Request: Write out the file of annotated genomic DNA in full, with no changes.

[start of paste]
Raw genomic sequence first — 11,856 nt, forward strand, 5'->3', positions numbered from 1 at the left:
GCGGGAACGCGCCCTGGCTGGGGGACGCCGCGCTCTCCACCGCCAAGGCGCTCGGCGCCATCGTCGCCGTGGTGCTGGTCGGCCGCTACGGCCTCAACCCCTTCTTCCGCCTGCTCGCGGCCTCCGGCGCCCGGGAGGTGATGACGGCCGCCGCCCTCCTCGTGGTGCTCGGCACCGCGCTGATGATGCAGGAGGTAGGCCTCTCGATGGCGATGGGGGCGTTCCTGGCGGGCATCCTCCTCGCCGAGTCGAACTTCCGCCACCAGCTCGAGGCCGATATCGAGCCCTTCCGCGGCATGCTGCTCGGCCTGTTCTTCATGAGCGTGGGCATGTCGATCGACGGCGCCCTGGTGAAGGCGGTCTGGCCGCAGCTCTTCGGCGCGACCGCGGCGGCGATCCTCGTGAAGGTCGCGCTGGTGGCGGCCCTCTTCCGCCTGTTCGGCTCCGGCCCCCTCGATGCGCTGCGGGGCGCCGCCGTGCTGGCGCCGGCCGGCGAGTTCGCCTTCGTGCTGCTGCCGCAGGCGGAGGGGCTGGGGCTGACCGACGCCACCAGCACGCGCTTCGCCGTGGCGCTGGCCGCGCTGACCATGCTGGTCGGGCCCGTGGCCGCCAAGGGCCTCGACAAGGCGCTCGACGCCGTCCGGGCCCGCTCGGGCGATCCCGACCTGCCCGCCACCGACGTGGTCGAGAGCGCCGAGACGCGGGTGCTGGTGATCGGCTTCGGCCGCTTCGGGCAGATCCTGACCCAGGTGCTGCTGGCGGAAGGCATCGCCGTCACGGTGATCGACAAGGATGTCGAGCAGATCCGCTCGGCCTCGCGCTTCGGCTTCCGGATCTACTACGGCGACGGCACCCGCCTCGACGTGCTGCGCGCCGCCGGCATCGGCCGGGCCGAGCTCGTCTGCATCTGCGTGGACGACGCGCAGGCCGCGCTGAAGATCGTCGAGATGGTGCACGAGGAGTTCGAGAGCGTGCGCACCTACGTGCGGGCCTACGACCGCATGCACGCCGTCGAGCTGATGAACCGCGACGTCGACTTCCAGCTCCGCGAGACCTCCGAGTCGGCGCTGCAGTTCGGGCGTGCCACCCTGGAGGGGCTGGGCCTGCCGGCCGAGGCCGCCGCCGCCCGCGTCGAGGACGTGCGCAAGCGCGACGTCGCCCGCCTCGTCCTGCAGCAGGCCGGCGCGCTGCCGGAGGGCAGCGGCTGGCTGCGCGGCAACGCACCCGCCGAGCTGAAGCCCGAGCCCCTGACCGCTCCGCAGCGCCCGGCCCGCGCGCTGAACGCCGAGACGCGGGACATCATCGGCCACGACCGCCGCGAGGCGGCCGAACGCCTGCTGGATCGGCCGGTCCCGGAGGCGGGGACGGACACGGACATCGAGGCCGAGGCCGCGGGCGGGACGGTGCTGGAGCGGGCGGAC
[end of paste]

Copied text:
Raw genomic sequence first — 11,856 nt, forward strand, 5'->3', positions numbered from 1 at the left:
GCGGGAACGCGCCCTGGCTGGGGGACGCCGCGCTCTCCACCGCCAAGGCGCTCGGCGCCATCGTCGCCGTGGTGCTGGTCGGCCGCTACGGCCTCAACCCCTTCTTCCGCCTGCTCGCGGCCTCCGGCGCCCGGGAGGTGATGACGGCCGCCGCCCTCCTCGTGGTGCTCGGCACCGCGCTGATGATGCAGGAGGTAGGCCTCTCGATGGCGATGGGGGCGTTCCTGGCGGGCATCCTCCTCGCCGAGTCGAACTTCCGCCACCAGCTCGAGGCCGATATCGAGCCCTTCCGCGGCATGCTGCTCGGCCTGTTCTTCATGAGCGTGGGCATGTCGATCGACGGCGCCCTGGTGAAGGCGGTCTGGCCGCAGCTCTTCGGCGCGACCGCGGCGGCGATCCTCGTGAAGGTCGCGCTGGTGGCGGCCCTCTTCCGCCTGTTCGGCTCCGGCCCCCTCGATGCGCTGCGGGGCGCCGCCGTGCTGGCGCCGGCCGGCGAGTTCGCCTTCGTGCTGCTGCCGCAGGCGGAGGGGCTGGGGCTGACCGACGCCACCAGCACGCGCTTCGCCGTGGCGCTGGCCGCGCTGACCATGCTGGTCGGGCCCGTGGCCGCCAAGGGCCTCGACAAGGCGCTCGACGCCGTCCGGGCCCGCTCGGGCGATCCCGACCTGCCCGCCACCGACGTGGTCGAGAGCGCCGAGACGCGGGTGCTGGTGATCGGCTTCGGCCGCTTCGGGCAGATCCTGACCCAGGTGCTGCTGGCGGAAGGCATCGCCGTCACGGTGATCGACAAGGATGTCGAGCAGATCCGCTCGGCCTCGCGCTTCGGCTTCCGGATCTACTACGGCGACGGCACCCGCCTCGACGTGCTGCGCGCCGCCGGCATCGGCCGGGCCGAGCTCGTCTGCATCTGCGTGGACGACGCGCAGGCCGCGCTGAAGATCGTCGAGATGGTGCACGAGGAGTTCGAGAGCGTGCGCACCTACGTGCGGGCCTACGACCGCATGCACGCCGTCGAGCTGATGAACCGCGACGTCGACTTCCAGCTCCGCGAGACCTCCGAGTCGGCGCTGCAGTTCGGGCGTGCCACCCTGGAGGGGCTGGGCCTGCCGGCCGAGGCCGCCGCCGCCCGCGTCGAGGACGTGCGCAAGCGCGACGTCGCCCGCCTCGTCCTGCAGCAGGCCGGCGCGCTGCCGGAGGGCAGCGGCTGGCTGCGCGGCAACGCACCCGCCGAGCTGAAGCCCGAGCCCCTGACCGCTCCGCAGCGCCCGGCCCGCGCGCTGAACGCCGAGACGCGGGACATCATCGGCCACGACCGCCGCGAGGCGGCCGAACGCCTGCTGGATCGGCCGGTCCCGGAGGCGGGGACGGACACGGACATCGAGGCCGAGGCCGCGGGCGGGACGGTGCTGGAGCGGGCGGAC